Exhibition: CICA Museum, Seoul, 23 August to 10 Sept 2023


Exhibition: CICA Museum, Seoul, 23 August to 10 Sept 2023

Between States

Exhibition: CICA Museum, Seoul, 23 August to 10 Sept 2023

Wrong Turning

Exhibition: CICA Museum, Seoul, 23 August to 10 Sept 2023

Electricity Substation

Exhibition: Darkness, Decode Gallery, Tucson, Arizona, from July 8, 2023

The Long Road

Exhibition: Scene and Meaning, Valid World Hall Gallery, Barcelona, 20 - 27 March 2023


London Art Biennale 26 - 30 July 2023,
Scene and Meaning, Valid World Hall Gallery, Barcelona, 20-27 March


Published in Abridged 0_93: Terminus in connection with Belfast Photo Festival

Landscape Seascape

Exhibition: Form 2023, CICA Museum, Seoul, 1 -19 November 2023

Coffee Break

Exhibition: Form 2023, CICA Museum, Seoul, 1 -19 November 2023

The Sound of Water

Exhibition: Form 2023, CICA Museum, Seoul, 1 -19 November 2023

Roadside Debris

Exhibition: Upside Down, PH21 Gallery, Budapest, 9 March - 1 April 2023

Junction of Round Croft and Field Street, Willenhall

Exhibition: Blank Wall Gallery, Athens, 17 - 29 March 2023

Garston, Merseyside

Exhibition: Charnia International Photo Festival, 3 - 9 August 2023

Suburban Play Area in Winter Rain

Exhibition: Blank Wall Gallery, Athens, 13 - 25 January 2023

May Bank Holiday Weekend, Wallasey

Exhibition: Street Photography, Blank Wall Gallery, Athens, 13 - 25 January 2023

Foursome, 2016

Beach with Wheels, 2016

Pointing, 2012

Collision, circa 1984

Endgames, 2014

Rear Exit, 2012

Approaching Storm, 2017

Inside Outside, 1980

Untitled, 2011

Industrial landscape, 2011

Bus Shelter at Graythorpe, 2002

Invasion, 2011

Chess Set with Mop and other Artifacts, 2023

Phone mast and stars

Working Boot, 2016

Unit 3A, 2023

Office Interior, 2011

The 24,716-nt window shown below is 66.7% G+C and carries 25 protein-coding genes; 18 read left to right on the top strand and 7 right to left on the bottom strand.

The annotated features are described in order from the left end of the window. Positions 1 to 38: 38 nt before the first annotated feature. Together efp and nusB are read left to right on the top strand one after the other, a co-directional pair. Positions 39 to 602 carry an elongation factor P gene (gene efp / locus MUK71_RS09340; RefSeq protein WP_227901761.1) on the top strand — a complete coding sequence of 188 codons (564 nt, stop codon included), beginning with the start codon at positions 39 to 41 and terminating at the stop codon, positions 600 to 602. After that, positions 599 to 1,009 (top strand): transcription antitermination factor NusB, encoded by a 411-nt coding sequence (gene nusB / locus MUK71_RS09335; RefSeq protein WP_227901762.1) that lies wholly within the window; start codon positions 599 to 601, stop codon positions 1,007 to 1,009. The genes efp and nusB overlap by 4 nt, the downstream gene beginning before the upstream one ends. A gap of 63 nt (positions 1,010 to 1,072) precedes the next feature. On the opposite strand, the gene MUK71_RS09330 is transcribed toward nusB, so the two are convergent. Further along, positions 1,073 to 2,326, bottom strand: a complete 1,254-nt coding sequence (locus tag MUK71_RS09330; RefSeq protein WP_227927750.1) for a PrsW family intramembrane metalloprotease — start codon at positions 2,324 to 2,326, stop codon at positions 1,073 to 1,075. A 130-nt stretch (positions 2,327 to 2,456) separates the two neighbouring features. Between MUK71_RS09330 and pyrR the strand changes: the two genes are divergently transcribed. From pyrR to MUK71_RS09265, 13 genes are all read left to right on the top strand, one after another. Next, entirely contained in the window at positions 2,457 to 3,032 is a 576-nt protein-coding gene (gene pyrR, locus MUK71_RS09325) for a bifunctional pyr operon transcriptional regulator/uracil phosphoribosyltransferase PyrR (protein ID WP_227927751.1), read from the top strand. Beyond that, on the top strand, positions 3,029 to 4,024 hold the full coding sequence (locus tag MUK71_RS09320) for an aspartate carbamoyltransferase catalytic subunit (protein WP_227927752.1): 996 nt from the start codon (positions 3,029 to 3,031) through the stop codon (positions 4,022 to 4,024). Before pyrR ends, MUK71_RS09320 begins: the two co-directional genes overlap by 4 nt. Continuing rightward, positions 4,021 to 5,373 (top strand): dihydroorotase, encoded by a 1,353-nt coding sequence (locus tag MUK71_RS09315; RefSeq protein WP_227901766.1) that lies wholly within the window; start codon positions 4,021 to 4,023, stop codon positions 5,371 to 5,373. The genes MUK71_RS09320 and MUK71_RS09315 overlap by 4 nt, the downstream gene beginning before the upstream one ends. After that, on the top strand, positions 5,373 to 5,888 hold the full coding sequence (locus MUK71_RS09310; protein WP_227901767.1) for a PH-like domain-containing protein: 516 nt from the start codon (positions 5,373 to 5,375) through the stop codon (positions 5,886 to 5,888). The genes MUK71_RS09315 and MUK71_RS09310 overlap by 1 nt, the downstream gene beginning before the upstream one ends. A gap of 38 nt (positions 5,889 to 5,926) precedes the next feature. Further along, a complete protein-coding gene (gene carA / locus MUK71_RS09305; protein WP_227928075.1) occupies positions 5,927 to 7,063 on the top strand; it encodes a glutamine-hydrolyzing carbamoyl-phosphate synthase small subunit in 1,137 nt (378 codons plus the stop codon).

Industry, Lower Lee Valey, circa 1978

Untitled, 2008

Bus Shelter, 2017

Still Life, 2017

Seaweed, 2009

Bus and Tram Wires, 2022

Still Life, 2023

Urban Walkway, 2003

Untitled, 2009

Groom's Alley, 2022

Pathway, East London, 1991

Transgressed, 2022

Cash and Carry, 2023

Figure, 1988. (Photographed in Bermondsey)

Standing Feet, 2016

Trouble in the Street, 2023. (Composite Image)

Lonely Office, 2012

Power Lines and Flyover, 2017. (Photographed in Sandwell)

Entrance and Exit

Street Corner in Woolwich, 1988

Plain Surface, 2021

Suspect, 2020

Roadside and Sky, 2014. (Photographed in Flintshire)

Hidden View, 2011

Untitled, 2008. (Photographed in Flintshire)

Yellow Door, 2013. (Photographed in Wolverhampton)

Untitled, 2022. (Photographed in Orfordness)

Utititled, 2022. (Photographed in Hortonwood Industrial Estate, Telford)

Robert Brook has worked with a number of media including photography, experimental film-making, video, CGI and web development. Since 1990 he has mainly earned a living from editorial photography, including extensive documentation of environmental problems, interspersed with commercial assignments. He has previously studied at Derby College of Art, Goldsmiths College and Polytechnic of North London. His work has been published widely around the world, and exhibited in several countries.

Has been published in/exhibited at, or had work purchased by: